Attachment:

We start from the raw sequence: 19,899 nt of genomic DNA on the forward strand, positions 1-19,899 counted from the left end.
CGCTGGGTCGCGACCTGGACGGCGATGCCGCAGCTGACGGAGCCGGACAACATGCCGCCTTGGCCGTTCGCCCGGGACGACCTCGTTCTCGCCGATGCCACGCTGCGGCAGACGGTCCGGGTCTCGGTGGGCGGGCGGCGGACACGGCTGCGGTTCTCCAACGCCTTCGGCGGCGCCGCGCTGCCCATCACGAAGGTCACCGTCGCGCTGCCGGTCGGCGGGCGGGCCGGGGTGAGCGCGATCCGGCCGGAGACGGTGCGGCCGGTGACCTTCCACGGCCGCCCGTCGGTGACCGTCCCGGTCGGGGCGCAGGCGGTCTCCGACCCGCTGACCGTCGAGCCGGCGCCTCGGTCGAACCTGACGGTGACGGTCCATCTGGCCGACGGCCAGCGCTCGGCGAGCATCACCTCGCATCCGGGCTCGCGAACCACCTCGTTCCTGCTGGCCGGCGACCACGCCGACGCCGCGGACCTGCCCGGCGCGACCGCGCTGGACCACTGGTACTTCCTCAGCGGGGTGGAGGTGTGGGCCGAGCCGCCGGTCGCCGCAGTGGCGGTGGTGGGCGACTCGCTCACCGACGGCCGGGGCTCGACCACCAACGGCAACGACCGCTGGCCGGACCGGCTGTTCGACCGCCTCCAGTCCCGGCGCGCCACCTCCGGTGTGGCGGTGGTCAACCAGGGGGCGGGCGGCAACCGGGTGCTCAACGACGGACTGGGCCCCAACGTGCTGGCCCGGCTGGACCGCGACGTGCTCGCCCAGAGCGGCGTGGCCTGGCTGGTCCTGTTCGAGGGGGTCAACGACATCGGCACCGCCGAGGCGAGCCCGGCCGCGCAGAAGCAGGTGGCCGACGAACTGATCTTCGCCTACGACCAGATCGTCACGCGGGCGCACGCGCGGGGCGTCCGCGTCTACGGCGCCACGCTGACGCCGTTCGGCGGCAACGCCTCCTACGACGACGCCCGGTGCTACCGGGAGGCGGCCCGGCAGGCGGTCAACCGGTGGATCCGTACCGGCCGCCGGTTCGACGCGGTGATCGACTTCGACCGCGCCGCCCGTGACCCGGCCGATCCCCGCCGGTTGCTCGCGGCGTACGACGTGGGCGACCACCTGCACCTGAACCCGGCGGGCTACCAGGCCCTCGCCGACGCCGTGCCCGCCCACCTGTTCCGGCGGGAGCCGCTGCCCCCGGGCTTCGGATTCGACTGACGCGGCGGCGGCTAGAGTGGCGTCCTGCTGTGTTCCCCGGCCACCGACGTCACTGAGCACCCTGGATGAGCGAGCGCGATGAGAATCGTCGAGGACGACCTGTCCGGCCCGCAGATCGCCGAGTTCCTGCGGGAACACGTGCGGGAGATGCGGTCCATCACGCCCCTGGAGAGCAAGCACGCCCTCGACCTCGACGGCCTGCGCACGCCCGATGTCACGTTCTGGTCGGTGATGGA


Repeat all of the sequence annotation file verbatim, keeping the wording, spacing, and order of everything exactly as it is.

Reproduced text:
We start from the raw sequence: 19,899 nt of genomic DNA on the forward strand, positions 1-19,899 counted from the left end.
CGCTGGGTCGCGACCTGGACGGCGATGCCGCAGCTGACGGAGCCGGACAACATGCCGCCTTGGCCGTTCGCCCGGGACGACCTCGTTCTCGCCGATGCCACGCTGCGGCAGACGGTCCGGGTCTCGGTGGGCGGGCGGCGGACACGGCTGCGGTTCTCCAACGCCTTCGGCGGCGCCGCGCTGCCCATCACGAAGGTCACCGTCGCGCTGCCGGTCGGCGGGCGGGCCGGGGTGAGCGCGATCCGGCCGGAGACGGTGCGGCCGGTGACCTTCCACGGCCGCCCGTCGGTGACCGTCCCGGTCGGGGCGCAGGCGGTCTCCGACCCGCTGACCGTCGAGCCGGCGCCTCGGTCGAACCTGACGGTGACGGTCCATCTGGCCGACGGCCAGCGCTCGGCGAGCATCACCTCGCATCCGGGCTCGCGAACCACCTCGTTCCTGCTGGCCGGCGACCACGCCGACGCCGCGGACCTGCCCGGCGCGACCGCGCTGGACCACTGGTACTTCCTCAGCGGGGTGGAGGTGTGGGCCGAGCCGCCGGTCGCCGCAGTGGCGGTGGTGGGCGACTCGCTCACCGACGGCCGGGGCTCGACCACCAACGGCAACGACCGCTGGCCGGACCGGCTGTTCGACCGCCTCCAGTCCCGGCGCGCCACCTCCGGTGTGGCGGTGGTCAACCAGGGGGCGGGCGGCAACCGGGTGCTCAACGACGGACTGGGCCCCAACGTGCTGGCCCGGCTGGACCGCGACGTGCTCGCCCAGAGCGGCGTGGCCTGGCTGGTCCTGTTCGAGGGGGTCAACGACATCGGCACCGCCGAGGCGAGCCCGGCCGCGCAGAAGCAGGTGGCCGACGAACTGATCTTCGCCTACGACCAGATCGTCACGCGGGCGCACGCGCGGGGCGTCCGCGTCTACGGCGCCACGCTGACGCCGTTCGGCGGCAACGCCTCCTACGACGACGCCCGGTGCTACCGGGAGGCGGCCCGGCAGGCGGTCAACCGGTGGATCCGTACCGGCCGCCGGTTCGACGCGGTGATCGACTTCGACCGCGCCGCCCGTGACCCGGCCGATCCCCGCCGGTTGCTCGCGGCGTACGACGTGGGCGACCACCTGCACCTGAACCCGGCGGGCTACCAGGCCCTCGCCGACGCCGTGCCCGCCCACCTGTTCCGGCGGGAGCCGCTGCCCCCGGGCTTCGGATTCGACTGACGCGGCGGCGGCTAGAGTGGCGTCCTGCTGTGTTCCCCGGCCACCGACGTCACTGAGCACCCTGGATGAGCGAGCGCGATGAGAATCGTCGAGGACGACCTGTCCGGCCCGCAGATCGCCGAGTTCCTGCGGGAACACGTGCGGGAGATGCGGTCCATCACGCCCCTGGAGAGCAAGCACGCCCTCGACCTCGACGGCCTGCGCACGCCCGATGTCACGTTCTGGTCGGTGATGGA